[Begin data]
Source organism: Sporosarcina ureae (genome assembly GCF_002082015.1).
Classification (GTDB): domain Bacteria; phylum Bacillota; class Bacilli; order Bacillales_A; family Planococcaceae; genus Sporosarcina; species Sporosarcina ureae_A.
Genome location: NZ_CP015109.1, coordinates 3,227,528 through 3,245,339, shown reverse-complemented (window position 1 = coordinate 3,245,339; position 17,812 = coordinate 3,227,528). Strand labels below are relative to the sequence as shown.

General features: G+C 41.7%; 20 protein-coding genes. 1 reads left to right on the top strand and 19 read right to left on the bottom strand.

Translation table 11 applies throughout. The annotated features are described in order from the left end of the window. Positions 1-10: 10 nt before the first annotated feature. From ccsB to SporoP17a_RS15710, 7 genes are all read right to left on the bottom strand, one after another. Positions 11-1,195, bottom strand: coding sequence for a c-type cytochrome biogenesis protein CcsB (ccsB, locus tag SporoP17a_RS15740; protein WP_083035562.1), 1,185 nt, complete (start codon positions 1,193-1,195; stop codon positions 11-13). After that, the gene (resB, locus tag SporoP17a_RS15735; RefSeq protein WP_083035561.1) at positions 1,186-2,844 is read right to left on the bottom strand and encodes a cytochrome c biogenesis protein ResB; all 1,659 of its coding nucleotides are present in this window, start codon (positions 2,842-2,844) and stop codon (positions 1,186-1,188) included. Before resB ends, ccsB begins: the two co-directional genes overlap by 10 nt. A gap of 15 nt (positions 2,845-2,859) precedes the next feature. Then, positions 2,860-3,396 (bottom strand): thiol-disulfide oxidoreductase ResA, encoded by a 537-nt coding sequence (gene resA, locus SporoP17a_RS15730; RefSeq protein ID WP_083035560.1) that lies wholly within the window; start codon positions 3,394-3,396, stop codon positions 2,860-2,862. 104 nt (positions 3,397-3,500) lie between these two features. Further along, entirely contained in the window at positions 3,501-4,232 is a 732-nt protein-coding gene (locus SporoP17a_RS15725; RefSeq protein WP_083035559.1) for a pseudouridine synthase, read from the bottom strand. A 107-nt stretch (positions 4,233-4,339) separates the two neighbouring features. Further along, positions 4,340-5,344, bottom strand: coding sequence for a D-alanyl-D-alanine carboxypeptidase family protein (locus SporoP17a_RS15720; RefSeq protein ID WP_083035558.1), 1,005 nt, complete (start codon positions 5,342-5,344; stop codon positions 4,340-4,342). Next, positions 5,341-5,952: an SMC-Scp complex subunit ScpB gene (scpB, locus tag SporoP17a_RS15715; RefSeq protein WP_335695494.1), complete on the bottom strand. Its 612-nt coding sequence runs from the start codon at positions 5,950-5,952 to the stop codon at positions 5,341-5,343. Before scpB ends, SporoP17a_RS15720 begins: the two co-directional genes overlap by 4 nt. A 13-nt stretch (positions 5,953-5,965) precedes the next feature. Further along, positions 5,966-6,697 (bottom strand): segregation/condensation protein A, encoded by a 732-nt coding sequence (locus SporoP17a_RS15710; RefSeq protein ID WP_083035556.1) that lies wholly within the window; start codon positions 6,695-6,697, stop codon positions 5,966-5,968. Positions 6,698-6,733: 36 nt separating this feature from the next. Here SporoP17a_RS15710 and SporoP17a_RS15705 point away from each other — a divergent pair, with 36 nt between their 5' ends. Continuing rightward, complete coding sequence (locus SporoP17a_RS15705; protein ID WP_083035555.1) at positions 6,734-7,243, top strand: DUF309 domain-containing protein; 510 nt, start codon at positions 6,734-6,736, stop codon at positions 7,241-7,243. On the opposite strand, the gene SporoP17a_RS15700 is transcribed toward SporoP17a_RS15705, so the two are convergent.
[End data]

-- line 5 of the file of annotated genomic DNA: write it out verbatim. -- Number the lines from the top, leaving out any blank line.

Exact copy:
Translation table 11 applies throughout. The annotated features are described in order from the left end of the window. Positions 1-10: 10 nt before the first annotated feature. From ccsB to SporoP17a_RS15710, 7 genes are all read right to left on the bottom strand, one after another. Positions 11-1,195, bottom strand: coding sequence for a c-type cytochrome biogenesis protein CcsB (ccsB, locus tag SporoP17a_RS15740; protein WP_083035562.1), 1,185 nt, complete (start codon positions 1,193-1,195; stop codon positions 11-13). After that, the gene (resB, locus tag SporoP17a_RS15735; RefSeq protein WP_083035561.1) at positions 1,186-2,844 is read right to left on the bottom strand and encodes a cytochrome c biogenesis protein ResB; all 1,659 of its coding nucleotides are present in this window, start codon (positions 2,842-2,844) and stop codon (positions 1,186-1,188) included. Before resB ends, ccsB begins: the two co-directional genes overlap by 10 nt. A gap of 15 nt (positions 2,845-2,859) precedes the next feature. Then, positions 2,860-3,396 (bottom strand): thiol-disulfide oxidoreductase ResA, encoded by a 537-nt coding sequence (gene resA, locus SporoP17a_RS15730; RefSeq protein ID WP_083035560.1) that lies wholly within the window; start codon positions 3,394-3,396, stop codon positions 2,860-2,862. 104 nt (positions 3,397-3,500) lie between these two features. Further along, entirely contained in the window at positions 3,501-4,232 is a 732-nt protein-coding gene (locus SporoP17a_RS15725; RefSeq protein WP_083035559.1) for a pseudouridine synthase, read from the bottom strand. A 107-nt stretch (positions 4,233-4,339) separates the two neighbouring features. Further along, positions 4,340-5,344, bottom strand: coding sequence for a D-alanyl-D-alanine carboxypeptidase family protein (locus SporoP17a_RS15720; RefSeq protein ID WP_083035558.1), 1,005 nt, complete (start codon positions 5,342-5,344; stop codon positions 4,340-4,342). Next, positions 5,341-5,952: an SMC-Scp complex subunit ScpB gene (scpB, locus tag SporoP17a_RS15715; RefSeq protein WP_335695494.1), complete on the bottom strand. Its 612-nt coding sequence runs from the start codon at positions 5,950-5,952 to the stop codon at positions 5,341-5,343. Before scpB ends, SporoP17a_RS15720 begins: the two co-directional genes overlap by 4 nt. A 13-nt stretch (positions 5,953-5,965) precedes the next feature. Further along, positions 5,966-6,697 (bottom strand): segregation/condensation protein A, encoded by a 732-nt coding sequence (locus SporoP17a_RS15710; RefSeq protein ID WP_083035556.1) that lies wholly within the window; start codon positions 6,695-6,697, stop codon positions 5,966-5,968. Positions 6,698-6,733: 36 nt separating this feature from the next. Here SporoP17a_RS15710 and SporoP17a_RS15705 point away from each other — a divergent pair, with 36 nt between their 5' ends. Continuing rightward, complete coding sequence (locus SporoP17a_RS15705; protein ID WP_083035555.1) at positions 6,734-7,243, top strand: DUF309 domain-containing protein; 510 nt, start codon at positions 6,734-6,736, stop codon at positions 7,241-7,243. On the opposite strand, the gene SporoP17a_RS15700 is transcribed toward SporoP17a_RS15705, so the two are convergent.